September arrived. My new class filed in. All those happy smiling faces, eager to please their teacher. First up, some team-building games. I usually offer a merit each and two Dojos (Class Dojo is a reward scheme, for those who don’t know) to the winning team. I was getting withdrawal symptoms when I looked behind me and there was no merit chart on the wall, no cute monsters smiling familiarly at me from the interactive white board.

I said nothing and the children didn’t ask for a prize. They just got on with the task of working as a group to build the highest tower in the class. Did anyone refuse? No. Was anyone unmotivated? No. When the winners were announced, they received a round of applause and everyone happily tidied the mess and went for break.

That went well, I thought, but things will change when the work gets less entertaining and more traditional, surely?

I realised that I could actually be demotivating them

Then came maths. It used to be rewards central. This time there was nothing on offer. Did it affect the children’s attitude? Of course not. They just wanted to do their learning.

Over the next few months I found that my teaching was improving. I was having to change my language and style. And it was for the better.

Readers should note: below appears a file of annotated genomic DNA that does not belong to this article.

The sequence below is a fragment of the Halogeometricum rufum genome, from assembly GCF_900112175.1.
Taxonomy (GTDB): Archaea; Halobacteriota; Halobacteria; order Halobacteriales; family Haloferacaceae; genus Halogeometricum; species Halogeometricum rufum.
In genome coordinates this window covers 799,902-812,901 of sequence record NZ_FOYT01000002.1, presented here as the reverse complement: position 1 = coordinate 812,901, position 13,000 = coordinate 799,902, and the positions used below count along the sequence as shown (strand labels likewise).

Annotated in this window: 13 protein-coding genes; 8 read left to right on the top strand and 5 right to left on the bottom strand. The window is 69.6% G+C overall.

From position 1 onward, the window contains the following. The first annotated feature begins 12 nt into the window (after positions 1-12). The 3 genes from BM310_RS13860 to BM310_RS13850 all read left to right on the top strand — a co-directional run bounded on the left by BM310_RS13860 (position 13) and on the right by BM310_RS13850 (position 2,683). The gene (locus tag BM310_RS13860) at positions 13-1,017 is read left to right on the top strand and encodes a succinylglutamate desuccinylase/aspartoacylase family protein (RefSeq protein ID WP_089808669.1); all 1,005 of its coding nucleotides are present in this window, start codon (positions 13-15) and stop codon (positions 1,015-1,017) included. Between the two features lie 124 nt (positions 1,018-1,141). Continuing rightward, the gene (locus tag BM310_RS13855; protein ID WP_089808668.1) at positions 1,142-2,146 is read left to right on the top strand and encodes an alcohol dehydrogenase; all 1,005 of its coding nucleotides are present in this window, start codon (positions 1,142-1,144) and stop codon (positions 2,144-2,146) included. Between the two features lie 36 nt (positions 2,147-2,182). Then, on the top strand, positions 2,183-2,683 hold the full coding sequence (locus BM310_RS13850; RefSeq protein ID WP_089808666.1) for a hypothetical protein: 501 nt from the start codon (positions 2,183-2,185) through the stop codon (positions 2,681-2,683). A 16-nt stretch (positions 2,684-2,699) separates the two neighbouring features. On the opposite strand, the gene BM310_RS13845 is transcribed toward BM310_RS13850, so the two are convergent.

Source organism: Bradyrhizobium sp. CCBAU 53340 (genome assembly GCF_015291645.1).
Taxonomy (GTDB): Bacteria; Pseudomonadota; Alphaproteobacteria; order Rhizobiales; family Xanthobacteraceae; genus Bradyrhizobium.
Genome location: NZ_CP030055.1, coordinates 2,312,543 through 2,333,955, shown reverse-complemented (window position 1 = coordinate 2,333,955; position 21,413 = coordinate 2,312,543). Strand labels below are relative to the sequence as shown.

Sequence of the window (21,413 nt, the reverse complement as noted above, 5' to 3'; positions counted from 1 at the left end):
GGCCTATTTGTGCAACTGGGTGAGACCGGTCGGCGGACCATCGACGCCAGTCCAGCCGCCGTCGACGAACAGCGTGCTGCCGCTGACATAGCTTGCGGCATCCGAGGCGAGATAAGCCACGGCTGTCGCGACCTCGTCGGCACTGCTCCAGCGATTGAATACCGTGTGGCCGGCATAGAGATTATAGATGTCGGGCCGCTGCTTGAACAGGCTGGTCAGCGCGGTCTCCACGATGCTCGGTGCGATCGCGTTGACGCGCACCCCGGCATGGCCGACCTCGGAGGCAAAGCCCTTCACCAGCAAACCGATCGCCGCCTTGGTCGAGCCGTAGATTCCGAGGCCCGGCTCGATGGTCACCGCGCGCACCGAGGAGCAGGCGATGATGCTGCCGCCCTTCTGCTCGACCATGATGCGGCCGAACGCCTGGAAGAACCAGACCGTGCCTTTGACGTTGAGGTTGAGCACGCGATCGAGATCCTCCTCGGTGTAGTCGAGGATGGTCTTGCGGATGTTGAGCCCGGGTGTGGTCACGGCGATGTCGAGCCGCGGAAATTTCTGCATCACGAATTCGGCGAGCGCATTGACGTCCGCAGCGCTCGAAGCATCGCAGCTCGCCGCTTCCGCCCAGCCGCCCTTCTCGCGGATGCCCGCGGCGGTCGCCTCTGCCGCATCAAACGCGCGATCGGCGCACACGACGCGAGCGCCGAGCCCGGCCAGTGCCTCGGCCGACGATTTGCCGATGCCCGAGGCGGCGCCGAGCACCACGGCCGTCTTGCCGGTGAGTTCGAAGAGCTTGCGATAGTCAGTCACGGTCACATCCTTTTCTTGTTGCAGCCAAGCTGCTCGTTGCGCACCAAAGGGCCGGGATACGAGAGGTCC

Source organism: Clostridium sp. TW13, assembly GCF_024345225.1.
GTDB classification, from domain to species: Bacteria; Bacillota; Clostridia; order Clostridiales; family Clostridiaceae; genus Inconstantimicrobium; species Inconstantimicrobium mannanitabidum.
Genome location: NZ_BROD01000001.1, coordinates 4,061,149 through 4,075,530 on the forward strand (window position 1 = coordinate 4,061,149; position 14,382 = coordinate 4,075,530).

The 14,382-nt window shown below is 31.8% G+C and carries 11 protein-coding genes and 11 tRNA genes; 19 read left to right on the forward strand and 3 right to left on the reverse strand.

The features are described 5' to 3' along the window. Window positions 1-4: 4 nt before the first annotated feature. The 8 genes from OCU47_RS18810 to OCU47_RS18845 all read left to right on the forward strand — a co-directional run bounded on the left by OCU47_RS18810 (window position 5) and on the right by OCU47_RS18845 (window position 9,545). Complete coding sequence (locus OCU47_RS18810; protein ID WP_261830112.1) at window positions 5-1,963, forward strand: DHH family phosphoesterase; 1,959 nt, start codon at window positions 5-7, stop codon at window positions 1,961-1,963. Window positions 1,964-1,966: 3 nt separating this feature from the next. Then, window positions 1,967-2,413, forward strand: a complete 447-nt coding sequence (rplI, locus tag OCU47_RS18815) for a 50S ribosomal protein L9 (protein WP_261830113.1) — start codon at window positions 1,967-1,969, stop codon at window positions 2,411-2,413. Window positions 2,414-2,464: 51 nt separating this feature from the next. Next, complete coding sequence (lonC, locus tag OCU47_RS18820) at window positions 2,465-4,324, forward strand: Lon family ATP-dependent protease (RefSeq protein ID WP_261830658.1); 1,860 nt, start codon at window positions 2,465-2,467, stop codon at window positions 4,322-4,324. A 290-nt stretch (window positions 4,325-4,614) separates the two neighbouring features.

Strangely, one of the hardest moments I had was after the children spent three weeks writing, editing, re-editing and publishing their adventure stories. The effort from so many was above and beyond. I just wanted to write that sweet “1 merit” on their books. Instead, I gave specific feedback for them to respond to. When the children received their books back I watched all their faces closely, expecting to see some crushed, deflated looks. Instead they merrily picked up their purple polishing pens and responded to my gap task.

I really had got children completely wrong. Rewards, or the lack of them was my issue, not theirs. They just wanted to come to school and learn.

Regular reward fixes

However, after a few months there was some staff feedback that the poor unloved children in my class were not getting their regular reward fixes in the weekly assembly. It was agreed that my class would have a debate and decide for themselves if we should go back to the traditional system of one child winning the effort and one child winning the values certificate every week (until this point, I’d been giving it to the whole class).

“Of course we should or why would we bother doing anything?” was the first reply. Had they even noticed they’d not received a reward for more than two months? I let the debate play out. Opinions were given, opinions were challenged and opinions were changed over the next 30 minutes. Highlights included a girl insisting that “coming to school and learning was a reward because many people around the world don’t even get that chance”.

The debate eventually ended with the conclusion that learning is a reward in itself and that the children didn’t need a piece of paper to tell them that they had worked hard.

Now this was just a small scale research project but the impact has been significant. My students don’t behave for a merit, they don’t endeavour to do their work for a Dojo and they don’t persevere in the face of challenges for a certificate. They do it because, deep down, children want to learn, they want to impress and they want to grow.

Ditch the rewards. Trust me.

Ben Burgess is a primary school teacher and former footballer for Hull City and Blackpool